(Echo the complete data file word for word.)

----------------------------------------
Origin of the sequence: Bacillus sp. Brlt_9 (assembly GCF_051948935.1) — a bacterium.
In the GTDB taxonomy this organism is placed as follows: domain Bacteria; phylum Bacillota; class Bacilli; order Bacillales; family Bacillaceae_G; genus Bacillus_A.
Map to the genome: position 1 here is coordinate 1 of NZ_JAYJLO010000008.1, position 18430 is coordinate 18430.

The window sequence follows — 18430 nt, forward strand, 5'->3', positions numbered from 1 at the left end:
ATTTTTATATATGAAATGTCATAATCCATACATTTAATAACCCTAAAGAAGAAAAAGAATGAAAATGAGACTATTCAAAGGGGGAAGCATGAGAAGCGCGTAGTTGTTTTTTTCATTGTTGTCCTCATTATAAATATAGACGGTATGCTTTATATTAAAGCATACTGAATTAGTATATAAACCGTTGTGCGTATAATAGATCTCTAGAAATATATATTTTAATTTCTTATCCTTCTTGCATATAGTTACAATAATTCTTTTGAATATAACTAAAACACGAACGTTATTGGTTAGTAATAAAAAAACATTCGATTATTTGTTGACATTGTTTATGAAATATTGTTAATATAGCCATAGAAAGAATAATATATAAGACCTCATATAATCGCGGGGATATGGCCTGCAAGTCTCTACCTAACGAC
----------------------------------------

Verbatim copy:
Origin of the sequence: Bacillus sp. Brlt_9 (assembly GCF_051948935.1) — a bacterium.
In the GTDB taxonomy this organism is placed as follows: domain Bacteria; phylum Bacillota; class Bacilli; order Bacillales; family Bacillaceae_G; genus Bacillus_A.
Map to the genome: position 1 here is coordinate 1 of NZ_JAYJLO010000008.1, position 18430 is coordinate 18430.

The window sequence follows — 18430 nt, forward strand, 5'->3', positions numbered from 1 at the left end:
ATTTTTATATATGAAATGTCATAATCCATACATTTAATAACCCTAAAGAAGAAAAAGAATGAAAATGAGACTATTCAAAGGGGGAAGCATGAGAAGCGCGTAGTTGTTTTTTTCATTGTTGTCCTCATTATAAATATAGACGGTATGCTTTATATTAAAGCATACTGAATTAGTATATAAACCGTTGTGCGTATAATAGATCTCTAGAAATATATATTTTAATTTCTTATCCTTCTTGCATATAGTTACAATAATTCTTTTGAATATAACTAAAACACGAACGTTATTGGTTAGTAATAAAAAAACATTCGATTATTTGTTGACATTGTTTATGAAATATTGTTAATATAGCCATAGAAAGAATAATATATAAGACCTCATATAATCGCGGGGATATGGCCTGCAAGTCTCTACCTAACGAC